NCAA Sports Controversy – Research Paper

During the last few months, the movement to pay college athletes has gained more traction. In August 2014, a federal judge ruled that college basketball and football players should earn a share of the licensing revenues due to the use of their name, image, and likeness. The NCAA promptly appealed the ruling. According to the court, the athlete can gain access to the funds when they have graduated from college or left college. The funds should be placed in a trust. The minimum amount that schools should pay the athletes is $5,000 annually. The verdict is commonly referred to as ‘O’Bannon’ case. O’Bannon is a former UCLA hoops who filed a lawsuit after realizing that his image was being used by in an NCAA-branded video game. More than 20 other athletes joined the lawsuit; include five athletes who were active NCAA football players. The verdict came just a few days after the NCAA ruled that 65 schools in the Big 5 power conference should have the autonomy to set their own rules. The schools were ready to offer the athletes a certain amount of money to cover their cost of attending college. The amount of money that the colleges were willing to pay ranged from $2,000 to $5,000 above the value of the athletic scholarships they offered (Strauss para 2).

In addition, in March 2014, a regional direct of National Labor Relations Board (NLRB) claimed that it was possible for football players from Northwestern University (NU) to unionize. This is due to the fact that the students acted as employees of the university. However, Northwestern University has since appealed the decision. The national office of the NLRB has not yet made the final ruling on the appeal. In addition, many papers claim athletes should be paid.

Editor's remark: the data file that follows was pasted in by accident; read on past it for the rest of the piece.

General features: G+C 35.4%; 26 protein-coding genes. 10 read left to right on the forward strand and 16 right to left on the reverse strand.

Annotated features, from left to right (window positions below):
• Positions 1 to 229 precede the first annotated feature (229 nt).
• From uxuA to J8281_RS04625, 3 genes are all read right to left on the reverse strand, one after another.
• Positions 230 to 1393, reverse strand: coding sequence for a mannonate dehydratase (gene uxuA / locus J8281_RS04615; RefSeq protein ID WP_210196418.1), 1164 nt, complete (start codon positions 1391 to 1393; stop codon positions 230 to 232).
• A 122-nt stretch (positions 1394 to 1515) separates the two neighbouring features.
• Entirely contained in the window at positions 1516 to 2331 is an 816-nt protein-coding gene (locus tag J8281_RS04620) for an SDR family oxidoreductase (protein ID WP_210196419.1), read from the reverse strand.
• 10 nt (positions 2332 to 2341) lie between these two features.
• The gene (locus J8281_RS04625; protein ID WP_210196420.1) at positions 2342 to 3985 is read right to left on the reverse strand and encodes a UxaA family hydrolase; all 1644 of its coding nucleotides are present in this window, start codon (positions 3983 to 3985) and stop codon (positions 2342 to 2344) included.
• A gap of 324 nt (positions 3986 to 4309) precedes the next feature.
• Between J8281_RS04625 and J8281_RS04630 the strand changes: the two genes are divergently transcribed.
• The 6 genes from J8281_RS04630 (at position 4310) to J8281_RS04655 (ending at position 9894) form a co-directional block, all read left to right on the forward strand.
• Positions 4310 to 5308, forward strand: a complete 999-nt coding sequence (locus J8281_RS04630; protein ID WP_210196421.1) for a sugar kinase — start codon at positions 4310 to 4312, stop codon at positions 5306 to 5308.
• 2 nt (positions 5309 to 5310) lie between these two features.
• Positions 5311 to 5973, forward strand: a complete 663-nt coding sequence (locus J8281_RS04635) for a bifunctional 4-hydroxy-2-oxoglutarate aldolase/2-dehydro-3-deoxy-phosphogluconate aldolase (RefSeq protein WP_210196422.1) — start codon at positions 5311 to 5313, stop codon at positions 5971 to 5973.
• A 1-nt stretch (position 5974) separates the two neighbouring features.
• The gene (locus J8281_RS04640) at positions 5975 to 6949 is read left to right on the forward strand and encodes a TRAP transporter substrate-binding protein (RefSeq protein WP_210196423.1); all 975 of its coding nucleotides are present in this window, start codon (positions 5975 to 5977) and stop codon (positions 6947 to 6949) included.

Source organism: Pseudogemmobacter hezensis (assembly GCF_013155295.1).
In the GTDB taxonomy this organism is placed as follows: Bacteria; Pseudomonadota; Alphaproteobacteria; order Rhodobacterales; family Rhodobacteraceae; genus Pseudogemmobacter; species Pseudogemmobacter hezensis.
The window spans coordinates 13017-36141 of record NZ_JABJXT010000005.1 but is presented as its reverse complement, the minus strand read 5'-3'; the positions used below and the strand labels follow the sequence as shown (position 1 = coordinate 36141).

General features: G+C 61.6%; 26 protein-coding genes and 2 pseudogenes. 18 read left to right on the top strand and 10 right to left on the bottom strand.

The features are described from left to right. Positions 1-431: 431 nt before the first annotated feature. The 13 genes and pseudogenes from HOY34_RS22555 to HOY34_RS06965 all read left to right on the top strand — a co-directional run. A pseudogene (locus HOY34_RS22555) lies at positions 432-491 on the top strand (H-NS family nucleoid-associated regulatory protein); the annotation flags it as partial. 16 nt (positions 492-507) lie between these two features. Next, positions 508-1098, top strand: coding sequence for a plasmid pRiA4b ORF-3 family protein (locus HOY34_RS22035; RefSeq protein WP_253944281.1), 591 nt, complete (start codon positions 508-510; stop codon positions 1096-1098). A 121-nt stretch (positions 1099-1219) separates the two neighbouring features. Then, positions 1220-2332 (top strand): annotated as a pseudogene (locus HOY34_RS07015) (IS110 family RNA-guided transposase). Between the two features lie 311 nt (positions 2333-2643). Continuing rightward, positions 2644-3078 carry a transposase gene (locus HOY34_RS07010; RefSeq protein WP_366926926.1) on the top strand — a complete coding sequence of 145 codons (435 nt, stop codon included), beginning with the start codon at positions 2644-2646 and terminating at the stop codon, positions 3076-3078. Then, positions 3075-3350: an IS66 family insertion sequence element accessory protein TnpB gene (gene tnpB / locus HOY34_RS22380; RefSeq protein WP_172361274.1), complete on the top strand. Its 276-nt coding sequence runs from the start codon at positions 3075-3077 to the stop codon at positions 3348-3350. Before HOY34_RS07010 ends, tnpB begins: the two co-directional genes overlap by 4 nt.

The lawyer who helped NFL and NBA players become free agents is striving to create an open market for college athletes. In March 2014, Jeffrey Kessler filed an anti-trust lawsuit that has the potential of altering college sports the way we know it. This is significantly different from the O’Banon case, which was limited to intellectual property rights. Kessler claims that football and basketball players generate huge revenue from the sports. Therefore, it is wrong for the schools to have laws that prohibit them from compensating the athletes. However, the lawsuit will not go to trial until at least the fall of 2015. If Kessler wins, the court may force NCAA to implement a real pay-for-play system, which is has feared for a long time. Paying the football and basketball players raises the question as to whether it should also pay other players. It addition, it raises the question of whether there are limits of payment the players should receive. Despite the fact that the judge of the O’Bannon case did not torpedo the traditional college sports model, the judge of the case seems to have made an invitation to another judge to do so (Strauss para 4).

The opinion of the judge of the O’Bannon case, Claudia Wilken, condemns the practices of NCAA. It leads to the removal of some of the most popular justifications that limit the compensation of college athletes to simply the value of their scholarships. The judge claims that the price fixing agreement among schools is detrimental to the welfare of the players. The judge also claims that it is not clear why colleges find it difficult to pay student-athletes yet they pay other students who are part of the student government.

It is a fact that college sports are not simply amateur. Different conferences have their own television networks. To increase their revenues, students switched to conferences that offered more money. In addition, the salary of coaches of college sports has increased significantly. Currently, the average salary of coaches of in the Football Bowl Division, which is the top level of college football colleges, is approximately $1.7 million annually. Over the past seven year, there has been a significant increased in the salary of the coaches, which has made them reach the current level. Therefore, parties that support paying college athletes claim that athletes should also get their share of the money. As such, Kessler picked the right time to file a lawsuit against NCAA. There has been a significant recognition among fans, public, and schools that the current system treats college athletes unfairly. Therefore, there should be a fundamental change to the system.

Wilkens just fell short of making athletes have the right to receive millions of dollars from schools. The ruling ensured that college athletes could earn money from the trust fund created by the revenues the sports receives. The NCAA has the right to limit the amount of money that the athletes receive. However, if the ruling of the court is upheld, it would make athletes of high performing schools in athletes receive a share of the hundreds of millions that the schools receive for the first time in the history of NCAA.